Kevin Hart said he declined the opportunity because he "can't f--- around with space at this point"

By Katie Campione
July 22, 2021 08:10 PM
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Kevin Hart isn't ready to head to space just yet.

During the latest episode of his Sirius XM show Straight From The Hart, the comedian revealed that he'd turned down an offer to take a suborbital flight.

"I was offered a seat on a shuttle to space, and the offer came with wanting to document a celebrity's experience," he told his co-hosts, The Plastic Cup Boyz. "They said they wanted to document my experience from start to finish and have me complete it. It was like 30, 45 days of spending time with a team, and then you're looking at a 60- to 90-minute trip."

Hart didn't go into details about how much money he was offered, insisting that the amount "isn't important." He said he declined the opportunity because of the risks associated with space travel.

"I said, 'I would love to know the record of space shuttles that made it versus the ones that didn't. What's the record of success versus non-success?' And that's my reason. That number is too close. It's not a crazy upside down number one way or the other. It's too f------ close, and that's that for me," he explained.

"The Upside" Screening And Conversation With Kevin Hart
Credit: Daniel Zuchnik/Getty

That doesn't mean that Hart has ruled out space travel in the future, he added.

"Now,  if I'm on the other side of life — if I'm 60, 65 — my kids are a certain age, I've seen all the flowers blossom, and I'd have lived life, [then] that's something that you punctuate it with," he said. "At this point, when you've got these little ones — nah, I can't f--- around with space at this point."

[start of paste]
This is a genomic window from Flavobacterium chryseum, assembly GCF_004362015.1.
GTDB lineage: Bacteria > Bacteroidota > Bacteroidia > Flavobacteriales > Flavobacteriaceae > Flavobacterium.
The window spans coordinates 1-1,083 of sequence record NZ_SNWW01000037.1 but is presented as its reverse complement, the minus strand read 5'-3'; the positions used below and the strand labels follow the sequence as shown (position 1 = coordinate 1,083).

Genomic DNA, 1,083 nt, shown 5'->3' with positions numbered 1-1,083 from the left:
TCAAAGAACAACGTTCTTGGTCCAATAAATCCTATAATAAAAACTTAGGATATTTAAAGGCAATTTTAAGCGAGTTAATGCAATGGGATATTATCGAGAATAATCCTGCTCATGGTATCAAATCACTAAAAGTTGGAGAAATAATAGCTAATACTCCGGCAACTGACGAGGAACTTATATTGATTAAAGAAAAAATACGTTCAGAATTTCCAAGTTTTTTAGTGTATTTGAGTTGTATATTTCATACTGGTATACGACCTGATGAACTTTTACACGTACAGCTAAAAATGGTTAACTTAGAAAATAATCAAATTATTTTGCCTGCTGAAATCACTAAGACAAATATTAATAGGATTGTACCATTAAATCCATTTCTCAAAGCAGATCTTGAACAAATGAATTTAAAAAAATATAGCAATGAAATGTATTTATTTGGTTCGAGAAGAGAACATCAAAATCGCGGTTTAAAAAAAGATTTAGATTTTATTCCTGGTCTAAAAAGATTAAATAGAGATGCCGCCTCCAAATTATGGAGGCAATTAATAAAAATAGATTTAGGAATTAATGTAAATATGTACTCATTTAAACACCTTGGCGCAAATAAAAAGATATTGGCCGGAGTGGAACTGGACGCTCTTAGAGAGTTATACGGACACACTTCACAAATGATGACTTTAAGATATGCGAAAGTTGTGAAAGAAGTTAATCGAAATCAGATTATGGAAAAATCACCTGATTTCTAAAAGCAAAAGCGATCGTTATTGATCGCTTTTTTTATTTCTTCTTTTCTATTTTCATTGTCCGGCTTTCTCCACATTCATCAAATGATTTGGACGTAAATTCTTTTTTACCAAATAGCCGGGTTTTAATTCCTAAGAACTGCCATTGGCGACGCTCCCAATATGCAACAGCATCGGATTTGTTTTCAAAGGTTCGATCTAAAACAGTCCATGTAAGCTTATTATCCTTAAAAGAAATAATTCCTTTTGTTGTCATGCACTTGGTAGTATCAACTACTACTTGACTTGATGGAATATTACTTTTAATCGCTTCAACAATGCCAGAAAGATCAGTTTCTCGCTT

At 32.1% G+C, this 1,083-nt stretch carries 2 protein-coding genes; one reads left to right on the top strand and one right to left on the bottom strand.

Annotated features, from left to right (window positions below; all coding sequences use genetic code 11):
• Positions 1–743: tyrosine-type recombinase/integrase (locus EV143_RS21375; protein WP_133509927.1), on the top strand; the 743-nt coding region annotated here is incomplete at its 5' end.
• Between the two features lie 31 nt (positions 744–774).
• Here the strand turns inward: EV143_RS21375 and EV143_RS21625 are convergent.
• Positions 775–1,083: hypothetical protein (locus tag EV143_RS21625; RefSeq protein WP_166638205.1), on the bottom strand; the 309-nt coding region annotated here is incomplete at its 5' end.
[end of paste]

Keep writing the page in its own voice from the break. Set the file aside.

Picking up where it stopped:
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The Fatherhood actor isn't the only celebrity who has passed up a chance to join a suborbital mission. Earlier this month, Ashton Kutcher revealed he had previously had a ticket to embark on the next Virgin Galactic flight until his wife Mila Kunis made him reevaluate the risk.

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"When I got married and had kids, my wife basically encouraged that it was not a smart family decision to be heading into space when we have young children, so I ended up selling my ticket back to Virgin Galactic," Kutcher, 43, told Cheddar News. "I was supposed to be on the next flight, but I will not be on the next flight."

Still, Kutcher remained optimistic, saying, "But at some point, I will be going to space."

In July, Amazon founder Jeff Bezos and business mogul Richard Branson both took their own flights to the edge of space, as both of the billionaires' aerospace companies make strides toward opening their services for paying customers.